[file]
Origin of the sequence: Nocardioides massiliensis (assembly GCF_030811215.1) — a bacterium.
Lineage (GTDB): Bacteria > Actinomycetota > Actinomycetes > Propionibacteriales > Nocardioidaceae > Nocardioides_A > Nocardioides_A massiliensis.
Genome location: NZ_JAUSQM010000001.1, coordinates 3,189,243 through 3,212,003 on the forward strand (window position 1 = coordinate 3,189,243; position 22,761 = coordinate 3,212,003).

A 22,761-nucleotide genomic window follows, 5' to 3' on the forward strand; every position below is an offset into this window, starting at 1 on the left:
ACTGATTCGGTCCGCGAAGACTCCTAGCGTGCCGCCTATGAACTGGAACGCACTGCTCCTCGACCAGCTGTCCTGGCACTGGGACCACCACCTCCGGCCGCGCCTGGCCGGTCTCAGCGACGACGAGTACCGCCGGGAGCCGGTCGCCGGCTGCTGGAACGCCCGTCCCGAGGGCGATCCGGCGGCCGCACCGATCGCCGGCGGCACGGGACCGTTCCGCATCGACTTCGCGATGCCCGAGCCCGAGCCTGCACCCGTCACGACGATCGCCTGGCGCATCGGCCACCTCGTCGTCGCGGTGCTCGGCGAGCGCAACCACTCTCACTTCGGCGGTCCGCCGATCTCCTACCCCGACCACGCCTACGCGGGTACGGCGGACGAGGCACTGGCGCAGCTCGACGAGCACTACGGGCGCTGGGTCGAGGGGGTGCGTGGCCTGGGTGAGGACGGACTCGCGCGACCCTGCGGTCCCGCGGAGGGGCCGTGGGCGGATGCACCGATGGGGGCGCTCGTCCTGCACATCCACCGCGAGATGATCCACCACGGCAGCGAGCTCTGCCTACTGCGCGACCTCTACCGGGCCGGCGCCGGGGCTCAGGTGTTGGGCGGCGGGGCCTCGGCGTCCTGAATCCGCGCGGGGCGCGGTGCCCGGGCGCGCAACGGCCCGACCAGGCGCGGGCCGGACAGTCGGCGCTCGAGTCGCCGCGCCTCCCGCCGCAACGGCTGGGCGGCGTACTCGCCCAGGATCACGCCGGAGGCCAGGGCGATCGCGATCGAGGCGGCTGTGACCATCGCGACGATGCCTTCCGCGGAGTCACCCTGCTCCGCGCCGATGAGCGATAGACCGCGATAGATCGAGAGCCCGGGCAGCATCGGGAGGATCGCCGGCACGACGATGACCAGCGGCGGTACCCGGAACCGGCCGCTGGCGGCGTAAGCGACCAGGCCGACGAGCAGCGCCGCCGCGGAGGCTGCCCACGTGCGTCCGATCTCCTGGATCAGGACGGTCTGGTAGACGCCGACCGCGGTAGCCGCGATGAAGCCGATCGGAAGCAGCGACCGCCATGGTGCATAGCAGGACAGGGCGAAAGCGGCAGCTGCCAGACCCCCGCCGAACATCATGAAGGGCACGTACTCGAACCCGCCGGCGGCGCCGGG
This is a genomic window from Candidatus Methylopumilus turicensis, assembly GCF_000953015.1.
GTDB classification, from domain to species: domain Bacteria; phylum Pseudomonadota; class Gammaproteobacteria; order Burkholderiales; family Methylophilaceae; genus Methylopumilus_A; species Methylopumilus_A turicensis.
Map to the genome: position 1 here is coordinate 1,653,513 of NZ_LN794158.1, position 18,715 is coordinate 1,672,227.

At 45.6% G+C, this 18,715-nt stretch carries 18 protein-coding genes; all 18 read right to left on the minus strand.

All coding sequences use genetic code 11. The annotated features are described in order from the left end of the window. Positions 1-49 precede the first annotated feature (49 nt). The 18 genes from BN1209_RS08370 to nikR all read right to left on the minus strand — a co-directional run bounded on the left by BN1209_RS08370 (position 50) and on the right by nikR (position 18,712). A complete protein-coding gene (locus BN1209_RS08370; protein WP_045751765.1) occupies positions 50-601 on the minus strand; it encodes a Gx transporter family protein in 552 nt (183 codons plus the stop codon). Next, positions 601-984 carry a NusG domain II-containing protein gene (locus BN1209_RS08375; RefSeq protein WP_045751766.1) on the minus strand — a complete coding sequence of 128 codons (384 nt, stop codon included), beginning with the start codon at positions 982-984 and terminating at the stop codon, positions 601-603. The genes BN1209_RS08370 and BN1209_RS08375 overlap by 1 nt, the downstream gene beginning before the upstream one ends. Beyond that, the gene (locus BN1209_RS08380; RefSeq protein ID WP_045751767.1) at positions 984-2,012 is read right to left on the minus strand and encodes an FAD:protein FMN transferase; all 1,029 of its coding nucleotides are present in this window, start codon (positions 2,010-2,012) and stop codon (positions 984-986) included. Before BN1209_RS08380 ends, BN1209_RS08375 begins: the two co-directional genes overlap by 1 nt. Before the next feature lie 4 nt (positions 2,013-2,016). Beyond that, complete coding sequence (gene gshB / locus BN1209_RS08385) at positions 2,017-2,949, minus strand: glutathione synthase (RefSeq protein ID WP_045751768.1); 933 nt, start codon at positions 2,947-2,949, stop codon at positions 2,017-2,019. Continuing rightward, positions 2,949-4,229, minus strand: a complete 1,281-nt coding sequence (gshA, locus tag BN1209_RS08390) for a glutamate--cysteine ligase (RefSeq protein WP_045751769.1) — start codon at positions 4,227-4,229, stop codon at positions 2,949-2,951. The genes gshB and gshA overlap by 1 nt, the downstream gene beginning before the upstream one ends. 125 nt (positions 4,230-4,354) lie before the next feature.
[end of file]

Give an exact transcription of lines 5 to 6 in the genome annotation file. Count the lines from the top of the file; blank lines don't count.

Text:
ACTGATTCGGTCCGCGAAGACTCCTAGCGTGCCGCCTATGAACTGGAACGCACTGCTCCTCGACCAGCTGTCCTGGCACTGGGACCACCACCTCCGGCCGCGCCTGGCCGGTCTCAGCGACGACGAGTACCGCCGGGAGCCGGTCGCCGGCTGCTGGAACGCCCGTCCCGAGGGCGATCCGGCGGCCGCACCGATCGCCGGCGGCACGGGACCGTTCCGCATCGACTTCGCGATGCCCGAGCCCGAGCCTGCACCCGTCACGACGATCGCCTGGCGCATCGGCCACCTCGTCGTCGCGGTGCTCGGCGAGCGCAACCACTCTCACTTCGGCGGTCCGCCGATCTCCTACCCCGACCACGCCTACGCGGGTACGGCGGACGAGGCACTGGCGCAGCTCGACGAGCACTACGGGCGCTGGGTCGAGGGGGTGCGTGGCCTGGGTGAGGACGGACTCGCGCGACCCTGCGGTCCCGCGGAGGGGCCGTGGGCGGATGCACCGATGGGGGCGCTCGTCCTGCACATCCACCGCGAGATGATCCACCACGGCAGCGAGCTCTGCCTACTGCGCGACCTCTACCGGGCCGGCGCCGGGGCTCAGGTGTTGGGCGGCGGGGCCTCGGCGTCCTGAATCCGCGCGGGGCGCGGTGCCCGGGCGCGCAACGGCCCGACCAGGCGCGGGCCGGACAGTCGGCGCTCGAGTCGCCGCGCCTCCCGCCGCAACGGCTGGGCGGCGTACTCGCCCAGGATCACGCCGGAGGCCAGGGCGATCGCGATCGAGGCGGCTGTGACCATCGCGACGATGCCTTCCGCGGAGTCACCCTGCTCCGCGCCGATGAGCGATAGACCGCGATAGATCGAGAGCCCGGGCAGCATCGGGAGGATCGCCGGCACGACGATGACCAGCGGCGGTACCCGGAACCGGCCGCTGGCGGCGTAAGCGACCAGGCCGACGAGCAGCGCCGCCGCGGAGGCTGCCCACGTGCGTCCGATCTCCTGGATCAGGACGGTCTGGTAGACGCCGACCGCGGTAGCCGCGATGAAGCCGATCGGAAGCAGCGACCGCCATGGTGCATAGCAGGACAGGGCGAAAGCGGCAGCTGCCAGACCCCCGCCGAACATCATGAAGGGCACGTACTCGAACCCGCCGGCGGCGCCGGG
This is a genomic window from Candidatus Methylopumilus turicensis, assembly GCF_000953015.1.